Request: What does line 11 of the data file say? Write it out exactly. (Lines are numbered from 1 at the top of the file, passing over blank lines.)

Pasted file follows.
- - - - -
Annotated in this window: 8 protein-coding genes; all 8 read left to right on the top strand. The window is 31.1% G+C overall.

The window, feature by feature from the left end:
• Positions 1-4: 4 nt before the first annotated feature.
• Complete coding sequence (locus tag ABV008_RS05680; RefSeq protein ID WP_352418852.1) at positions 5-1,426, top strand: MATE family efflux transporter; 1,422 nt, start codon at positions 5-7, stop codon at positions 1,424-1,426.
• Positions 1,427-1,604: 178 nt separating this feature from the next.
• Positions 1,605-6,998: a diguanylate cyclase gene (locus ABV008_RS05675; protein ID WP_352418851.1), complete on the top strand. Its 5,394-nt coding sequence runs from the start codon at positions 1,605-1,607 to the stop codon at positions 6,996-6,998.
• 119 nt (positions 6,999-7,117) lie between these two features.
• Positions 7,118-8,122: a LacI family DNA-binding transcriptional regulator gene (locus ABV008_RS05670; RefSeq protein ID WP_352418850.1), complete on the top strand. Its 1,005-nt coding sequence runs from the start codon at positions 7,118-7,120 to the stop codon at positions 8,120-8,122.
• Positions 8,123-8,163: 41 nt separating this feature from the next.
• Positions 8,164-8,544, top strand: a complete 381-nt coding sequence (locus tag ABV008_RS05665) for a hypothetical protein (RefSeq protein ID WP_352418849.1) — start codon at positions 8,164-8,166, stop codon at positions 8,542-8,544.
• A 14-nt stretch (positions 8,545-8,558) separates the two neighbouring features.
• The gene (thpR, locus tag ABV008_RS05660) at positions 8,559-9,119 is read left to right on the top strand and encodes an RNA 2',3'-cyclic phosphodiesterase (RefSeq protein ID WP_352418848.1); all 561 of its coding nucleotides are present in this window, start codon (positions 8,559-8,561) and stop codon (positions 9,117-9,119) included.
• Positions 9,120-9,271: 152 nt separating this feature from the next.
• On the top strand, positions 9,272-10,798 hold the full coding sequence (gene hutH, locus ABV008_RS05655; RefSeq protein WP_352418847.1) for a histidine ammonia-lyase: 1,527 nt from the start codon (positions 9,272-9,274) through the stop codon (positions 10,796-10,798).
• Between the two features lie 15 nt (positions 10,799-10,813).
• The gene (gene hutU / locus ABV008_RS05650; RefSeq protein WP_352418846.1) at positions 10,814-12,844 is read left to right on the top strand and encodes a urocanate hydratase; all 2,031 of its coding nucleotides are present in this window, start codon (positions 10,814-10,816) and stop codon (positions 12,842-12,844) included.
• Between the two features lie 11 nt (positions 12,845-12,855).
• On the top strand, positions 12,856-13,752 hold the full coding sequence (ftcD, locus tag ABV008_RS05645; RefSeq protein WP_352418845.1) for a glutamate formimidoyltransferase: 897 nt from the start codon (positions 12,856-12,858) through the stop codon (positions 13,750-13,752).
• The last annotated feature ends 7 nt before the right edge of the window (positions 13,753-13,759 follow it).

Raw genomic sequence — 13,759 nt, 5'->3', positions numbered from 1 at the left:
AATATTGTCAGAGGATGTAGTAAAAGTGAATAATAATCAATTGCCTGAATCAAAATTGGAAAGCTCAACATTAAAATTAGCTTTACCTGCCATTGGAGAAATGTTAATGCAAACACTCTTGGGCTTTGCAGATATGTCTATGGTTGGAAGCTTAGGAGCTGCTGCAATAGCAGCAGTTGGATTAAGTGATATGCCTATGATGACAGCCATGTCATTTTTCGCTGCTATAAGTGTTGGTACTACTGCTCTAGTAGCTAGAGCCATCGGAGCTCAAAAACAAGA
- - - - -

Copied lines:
• A 14-nt stretch (positions 8,545-8,558) separates the two neighbouring features.